The Trump Administration is the most transparent presidency in history

You know everything there is to know about how Donald Trump thinks and acts. You want your government to be transparent? You got it.

His every utterance get blanket coverage on cable from MSNBC to Fox News, and everything between. We have Politico, Talking Points Memo, and Breitbart dissecting his burps and asides, magnified by the FaceTwit social echo chamber. If, regarding hurricanes, he says “I never even knew a Category 5 existed,” you hear about it instantly.

His private conversations all become public. When he tells people on a golf course that the White House is a dump, Sports Illustrated publishes it.

His White House leaks more than a trailer home after Hurricane Irma has passed by. Just today, The New York Times told us how he humiliated Jeff Sessions in front of a bunch of other people. It seems as if there is no private conversation at the White House that doesn’t get into print eventually.

And of course, every morning we get a revealing peek into Trump’s psyche through his tweets. Thanks to his Twitter posts and the media, we’ve seen three different stories on Trump’s meeting with Democratic congressional leaders regarding the DACA program for children of undocumented immigrants: the Democrats said he made a deal, he tweeted that there was no deal, and then we heard that a deal was in the works after all. Complete transparency.

Whatever you can say about President Trump, you cannot say you do not know him.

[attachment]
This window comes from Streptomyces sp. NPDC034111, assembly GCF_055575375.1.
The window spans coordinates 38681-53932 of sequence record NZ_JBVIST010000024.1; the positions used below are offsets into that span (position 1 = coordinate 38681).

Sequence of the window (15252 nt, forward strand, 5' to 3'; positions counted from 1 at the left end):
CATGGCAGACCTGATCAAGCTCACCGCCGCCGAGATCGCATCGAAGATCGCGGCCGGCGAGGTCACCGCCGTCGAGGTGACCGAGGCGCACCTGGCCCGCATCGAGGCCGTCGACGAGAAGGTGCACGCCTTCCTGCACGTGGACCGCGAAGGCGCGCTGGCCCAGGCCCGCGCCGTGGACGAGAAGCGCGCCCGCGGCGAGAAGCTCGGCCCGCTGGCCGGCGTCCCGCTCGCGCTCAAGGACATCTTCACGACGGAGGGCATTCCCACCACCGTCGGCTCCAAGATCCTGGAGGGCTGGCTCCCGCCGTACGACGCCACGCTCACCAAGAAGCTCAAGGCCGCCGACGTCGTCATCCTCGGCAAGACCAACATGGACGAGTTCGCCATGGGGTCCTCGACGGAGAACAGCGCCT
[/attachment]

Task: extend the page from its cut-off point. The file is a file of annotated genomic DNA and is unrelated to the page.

A few thoughts on this:

The lack of message discipline in this administration is unprecedented. No other president has allowed so many messages, many contradictory, to go out with so little control over the story.

Were other presidencies anywhere near this chaotic, and we just didn’t hear about it because they controlled the message better? If we got an inside peek this detailed into the presidencies of Barack Obama, George W. Bush, or Bill Clinton in real time, how would they have looked?

Is this level of transparency healthy? Should future presidents resist it, or embrace it?

How would your CEO look if everyone followed them around all day and repeated their every word, and they tweeted every thought that came into their heads?

How would you look if this happened to you?

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  1. I disagree. Upon taking office, Trump canceled the public’s right to know who was in and out of the White House (a sign-in procedure that I believe Obama had established) — which is why we didn’t know about the Russian ambassador’s meeting there until Russia put it on social media. I don’t call that transparent.
    PS Many of his “transparent” actions are actually what many would call “mistakes.”

    1. I’m with you. The net result of 3 contradictory messages is not that we know more about Trump, but rather that we don’t know where he stands at all.

      I think Josh might have been talking with his tongue in his cheek about “transparency,” since the examples he gives aren’t really that informative.

      In any case, this president has shown no regard for consistency and a great willingness to claim contradictory opinions or supposed facts in rapid succession. I think Josh’s examples show that, in the absence of real information, news media are content with gossip – the more outrageous the better. And Trump is certainly a master of the outrageous.